Original Research ARTICLE

Front. Behav. Neurosci., 28 October 2011 | doi: 10.3389/fnbeh.2011.00069

Representation of non-spatial and spatial information in the lateral entorhinal cortex

  • 1 Krieger Mind/Brain Institute, Johns Hopkins University, Baltimore, MD, USA
  • 2 Department of Neurobiology and Anatomy, University of Texas Medical School at Houston, Houston, TX, USA
  • 3 Solomon H. Snyder Department of Neuroscience, Johns Hopkins University School of Medicine, Baltimore, MD, USA

Some theories of memory propose that the hippocampus integrates the individual items and events of experience within a contextual or spatial framework. The hippocampus receives cortical input from two major pathways: the medial entorhinal cortex (MEC) and the lateral entorhinal cortex (LEC). During exploration in an open field, the firing fields of MEC grid cells form a periodically repeating, triangular array. In contrast, LEC neurons show little spatial selectivity, and it has been proposed that the LEC may provide non-spatial input to the hippocampus. Here, we recorded MEC and LEC neurons while rats explored an open field that contained discrete objects. LEC cells fired selectively at locations relative to the objects, whereas MEC cells were weakly influenced by the objects. These results provide the first direct demonstration of a double dissociation between LEC and MEC inputs to the hippocampus under conditions of exploration typically used to study hippocampal place cells.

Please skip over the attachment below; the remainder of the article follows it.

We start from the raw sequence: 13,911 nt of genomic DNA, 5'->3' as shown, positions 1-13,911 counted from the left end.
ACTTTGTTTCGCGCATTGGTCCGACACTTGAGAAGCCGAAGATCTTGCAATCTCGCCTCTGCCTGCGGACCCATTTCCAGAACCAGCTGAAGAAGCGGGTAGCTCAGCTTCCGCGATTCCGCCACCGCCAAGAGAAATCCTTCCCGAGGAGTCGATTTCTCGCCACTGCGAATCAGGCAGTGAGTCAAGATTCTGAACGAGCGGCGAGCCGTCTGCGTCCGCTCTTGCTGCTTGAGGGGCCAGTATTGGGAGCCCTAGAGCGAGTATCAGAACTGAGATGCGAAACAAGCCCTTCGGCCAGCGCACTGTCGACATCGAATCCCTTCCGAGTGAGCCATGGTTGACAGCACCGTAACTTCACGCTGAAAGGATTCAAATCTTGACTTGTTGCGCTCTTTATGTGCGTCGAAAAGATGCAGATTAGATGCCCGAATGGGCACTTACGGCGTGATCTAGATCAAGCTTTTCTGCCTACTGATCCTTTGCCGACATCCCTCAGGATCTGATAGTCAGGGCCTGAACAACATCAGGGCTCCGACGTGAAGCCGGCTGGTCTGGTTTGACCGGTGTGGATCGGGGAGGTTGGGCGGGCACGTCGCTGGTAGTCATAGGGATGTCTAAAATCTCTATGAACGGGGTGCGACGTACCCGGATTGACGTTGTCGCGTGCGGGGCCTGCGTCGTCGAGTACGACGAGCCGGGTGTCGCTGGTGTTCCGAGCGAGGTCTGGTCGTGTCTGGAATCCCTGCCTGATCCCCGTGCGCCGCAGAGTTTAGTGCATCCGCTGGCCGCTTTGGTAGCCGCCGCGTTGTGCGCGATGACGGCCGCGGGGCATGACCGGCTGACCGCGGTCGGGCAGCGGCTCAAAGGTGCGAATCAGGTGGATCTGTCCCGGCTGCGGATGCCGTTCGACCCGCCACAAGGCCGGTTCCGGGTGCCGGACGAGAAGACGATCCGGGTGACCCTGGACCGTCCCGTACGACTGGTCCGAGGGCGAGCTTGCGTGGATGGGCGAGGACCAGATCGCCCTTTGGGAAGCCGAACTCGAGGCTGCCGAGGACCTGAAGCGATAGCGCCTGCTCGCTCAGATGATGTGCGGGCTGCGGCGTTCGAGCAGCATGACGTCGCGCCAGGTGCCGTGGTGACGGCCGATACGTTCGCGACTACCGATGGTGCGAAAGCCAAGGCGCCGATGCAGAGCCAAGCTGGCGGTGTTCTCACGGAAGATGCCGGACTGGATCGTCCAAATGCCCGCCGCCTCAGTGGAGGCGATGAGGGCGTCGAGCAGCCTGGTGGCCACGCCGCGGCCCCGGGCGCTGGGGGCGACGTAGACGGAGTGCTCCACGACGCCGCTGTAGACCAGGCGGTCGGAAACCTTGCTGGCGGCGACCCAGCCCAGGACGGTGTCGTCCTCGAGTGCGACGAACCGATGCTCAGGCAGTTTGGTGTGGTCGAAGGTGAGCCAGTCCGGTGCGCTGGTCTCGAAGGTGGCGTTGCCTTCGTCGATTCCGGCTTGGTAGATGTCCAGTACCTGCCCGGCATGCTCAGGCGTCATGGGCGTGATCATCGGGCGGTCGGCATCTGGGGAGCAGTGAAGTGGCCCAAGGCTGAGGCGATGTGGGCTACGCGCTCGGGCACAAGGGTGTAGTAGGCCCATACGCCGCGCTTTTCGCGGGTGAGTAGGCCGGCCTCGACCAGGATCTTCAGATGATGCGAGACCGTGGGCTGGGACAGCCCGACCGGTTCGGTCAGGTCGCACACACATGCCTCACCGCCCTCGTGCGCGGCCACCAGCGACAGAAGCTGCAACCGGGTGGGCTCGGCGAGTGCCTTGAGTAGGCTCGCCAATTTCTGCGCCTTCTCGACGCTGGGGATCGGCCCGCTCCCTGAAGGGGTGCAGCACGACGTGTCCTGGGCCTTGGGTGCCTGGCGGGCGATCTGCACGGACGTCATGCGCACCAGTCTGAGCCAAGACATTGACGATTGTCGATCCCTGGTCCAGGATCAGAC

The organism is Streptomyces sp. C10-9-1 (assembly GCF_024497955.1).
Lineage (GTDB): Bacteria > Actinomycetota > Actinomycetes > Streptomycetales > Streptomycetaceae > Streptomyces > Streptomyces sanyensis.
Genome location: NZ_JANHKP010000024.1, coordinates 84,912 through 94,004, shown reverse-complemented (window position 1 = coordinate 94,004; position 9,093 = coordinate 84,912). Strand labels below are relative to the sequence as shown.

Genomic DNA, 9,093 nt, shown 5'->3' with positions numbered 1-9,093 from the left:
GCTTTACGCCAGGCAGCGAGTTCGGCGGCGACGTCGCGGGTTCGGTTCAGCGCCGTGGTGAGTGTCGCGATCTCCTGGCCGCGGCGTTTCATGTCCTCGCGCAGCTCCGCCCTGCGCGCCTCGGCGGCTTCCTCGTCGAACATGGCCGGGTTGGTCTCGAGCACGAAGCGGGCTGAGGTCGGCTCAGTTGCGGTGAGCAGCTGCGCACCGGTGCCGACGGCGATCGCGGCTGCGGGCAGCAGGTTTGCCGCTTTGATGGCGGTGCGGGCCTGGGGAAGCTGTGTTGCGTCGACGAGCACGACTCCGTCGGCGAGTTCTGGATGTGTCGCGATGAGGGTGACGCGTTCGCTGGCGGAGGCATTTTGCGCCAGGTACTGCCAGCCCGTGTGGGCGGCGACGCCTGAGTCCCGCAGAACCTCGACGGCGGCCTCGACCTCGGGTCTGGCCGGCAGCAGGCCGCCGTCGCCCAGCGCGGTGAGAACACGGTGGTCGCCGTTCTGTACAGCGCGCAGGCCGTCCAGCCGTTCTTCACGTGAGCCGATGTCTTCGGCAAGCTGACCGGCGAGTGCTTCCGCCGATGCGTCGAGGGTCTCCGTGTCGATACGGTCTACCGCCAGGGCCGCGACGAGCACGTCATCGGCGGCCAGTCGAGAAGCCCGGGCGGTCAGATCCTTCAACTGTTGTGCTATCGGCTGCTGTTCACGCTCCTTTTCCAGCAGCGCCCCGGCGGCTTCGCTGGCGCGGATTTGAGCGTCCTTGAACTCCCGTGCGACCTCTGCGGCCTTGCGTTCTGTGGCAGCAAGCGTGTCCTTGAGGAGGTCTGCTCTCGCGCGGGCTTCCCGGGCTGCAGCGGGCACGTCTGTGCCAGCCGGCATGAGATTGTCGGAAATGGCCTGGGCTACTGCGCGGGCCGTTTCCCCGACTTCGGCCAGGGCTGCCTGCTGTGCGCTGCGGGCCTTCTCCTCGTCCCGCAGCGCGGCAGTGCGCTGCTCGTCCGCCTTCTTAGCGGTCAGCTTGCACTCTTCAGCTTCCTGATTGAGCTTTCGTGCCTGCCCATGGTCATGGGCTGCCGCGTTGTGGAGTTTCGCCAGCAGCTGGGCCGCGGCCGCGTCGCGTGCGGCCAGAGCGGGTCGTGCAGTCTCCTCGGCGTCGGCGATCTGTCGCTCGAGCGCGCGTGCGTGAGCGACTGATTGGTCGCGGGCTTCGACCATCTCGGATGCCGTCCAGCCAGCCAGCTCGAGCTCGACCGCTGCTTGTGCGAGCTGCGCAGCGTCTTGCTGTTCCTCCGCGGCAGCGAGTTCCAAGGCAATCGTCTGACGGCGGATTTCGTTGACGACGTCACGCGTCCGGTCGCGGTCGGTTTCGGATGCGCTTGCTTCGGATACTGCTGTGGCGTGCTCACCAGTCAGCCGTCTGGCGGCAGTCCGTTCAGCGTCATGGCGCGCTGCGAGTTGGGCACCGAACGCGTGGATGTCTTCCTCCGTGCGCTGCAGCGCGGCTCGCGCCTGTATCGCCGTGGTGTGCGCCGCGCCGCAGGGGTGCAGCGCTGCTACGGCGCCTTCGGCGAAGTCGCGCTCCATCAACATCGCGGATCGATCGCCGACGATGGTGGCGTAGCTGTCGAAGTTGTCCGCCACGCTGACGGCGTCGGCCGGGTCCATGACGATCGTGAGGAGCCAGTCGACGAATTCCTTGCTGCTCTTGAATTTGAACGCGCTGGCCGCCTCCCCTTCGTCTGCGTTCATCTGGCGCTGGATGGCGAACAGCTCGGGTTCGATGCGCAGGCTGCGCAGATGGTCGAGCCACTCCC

Keywords: hippocampus, objects, navigation, memory, medial entorhinal cortex, grid cells

Citation: Deshmukh SS and Knierim JJ (2011) Representation of non-spatial and spatial information in the lateral entorhinal cortex. Front. Behav. Neurosci. 5:69. doi: 10.3389/fnbeh.2011.00069

Received: 22 August 2011; Accepted: 03 October 2011;
Published online: 28 October 2011.

Edited by:

Donald A. Wilson, New York University School of Medicine, USA

Reviewed by:

Rebecca D. Burwell, Brown University, USA
Anne-Marie Mouly, CNRS-Université de Lyon, UMR 5020, France

Copyright: © 2011 Deshmukh and Knierim. This is an open-access article subject to a non-exclusive license between the authors and Frontiers Media SA, which permits use, distribution and reproduction in other forums, provided the original authors and source are credited and other Frontiers conditions are complied with.

*Correspondence: James J. Knierim, Krieger Mind/Brain Institute, Johns Hopkins University, 338 Krieger Hall, 3400 North Charles Street, Baltimore, MD 21218, USA. e-mail: jknierim@jhu.edu

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